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Illinois Probate Act 755 ILCS 5/6-14: Power of Executor Before Issuance of Letters

Even though a decedent may name someone in his (or her) will to serve as executor of his estate, the named individual does not have legal authority to act as executor until the Illinois Probate Court has formally appointed him and issued him letters testamentary. Letters are a legal document that serves as proof that the person named in the letters has the authority to serve as the representative of the estate. With letters, the executor can open bank accounts, sell estate assets, settle claims against the estate, and perform other tasks, as most business would require that the executor provide a copy of the letters. However, before a Probate Court in Chicago will issue letters, the named executor must file a petition. Meanwhile, there may be tasks that must be performed related to the estate. If you have questions related to the administration of a loved one’s estate, including the rules in section 6-14 of the Illinois Probate Act, Power of executor before issuance of letters, contact a skilled Chicago probate attorney at the Law Offices of Stephen Bilkis & Associates.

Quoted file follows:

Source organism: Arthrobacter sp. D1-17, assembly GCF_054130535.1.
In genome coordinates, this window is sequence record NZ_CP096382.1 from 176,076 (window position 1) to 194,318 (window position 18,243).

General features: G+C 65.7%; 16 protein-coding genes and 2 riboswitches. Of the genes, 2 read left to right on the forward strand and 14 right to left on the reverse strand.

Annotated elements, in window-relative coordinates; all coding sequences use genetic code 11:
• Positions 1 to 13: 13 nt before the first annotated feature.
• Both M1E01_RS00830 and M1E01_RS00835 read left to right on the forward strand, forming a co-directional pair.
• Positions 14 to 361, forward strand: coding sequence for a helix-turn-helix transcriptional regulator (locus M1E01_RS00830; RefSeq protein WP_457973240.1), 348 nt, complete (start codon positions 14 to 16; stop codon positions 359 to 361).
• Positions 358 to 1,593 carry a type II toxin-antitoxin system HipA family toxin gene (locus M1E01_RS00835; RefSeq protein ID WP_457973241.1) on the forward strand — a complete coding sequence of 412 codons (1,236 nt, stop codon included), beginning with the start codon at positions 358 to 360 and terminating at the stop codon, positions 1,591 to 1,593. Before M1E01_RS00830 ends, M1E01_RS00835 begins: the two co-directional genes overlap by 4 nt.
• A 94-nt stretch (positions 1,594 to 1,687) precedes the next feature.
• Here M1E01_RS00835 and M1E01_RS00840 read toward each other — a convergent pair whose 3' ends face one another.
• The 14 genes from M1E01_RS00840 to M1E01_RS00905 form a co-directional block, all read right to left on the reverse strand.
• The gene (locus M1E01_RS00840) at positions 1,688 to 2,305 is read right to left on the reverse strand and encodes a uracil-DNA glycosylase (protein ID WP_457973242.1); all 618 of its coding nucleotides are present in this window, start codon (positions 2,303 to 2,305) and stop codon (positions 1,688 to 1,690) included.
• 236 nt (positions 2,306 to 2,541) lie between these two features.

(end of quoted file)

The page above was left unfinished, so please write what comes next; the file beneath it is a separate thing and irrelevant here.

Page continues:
How to Petition for Letters Testamentary

Illinois law requires that an executor named in a will file a petition with the appropriate Chicago Probate Court, requesting letters. The court will review the petition and make sure the petition is qualified before granting it. Those who have standing have the right to file an objection. If the Probate Court judge finds that the objections are baseless, the judge will issue letters. Otherwise, the court will decline to issue letters and instead issue them to another petitioner who is qualified.

Power of Executor Before Issuance of Letters

Even before the Chicago Probate Court issues letters to the executor, the executor has the authority to take a limited number of actions on behalf of the decedent and on behalf of the estate. These actions include: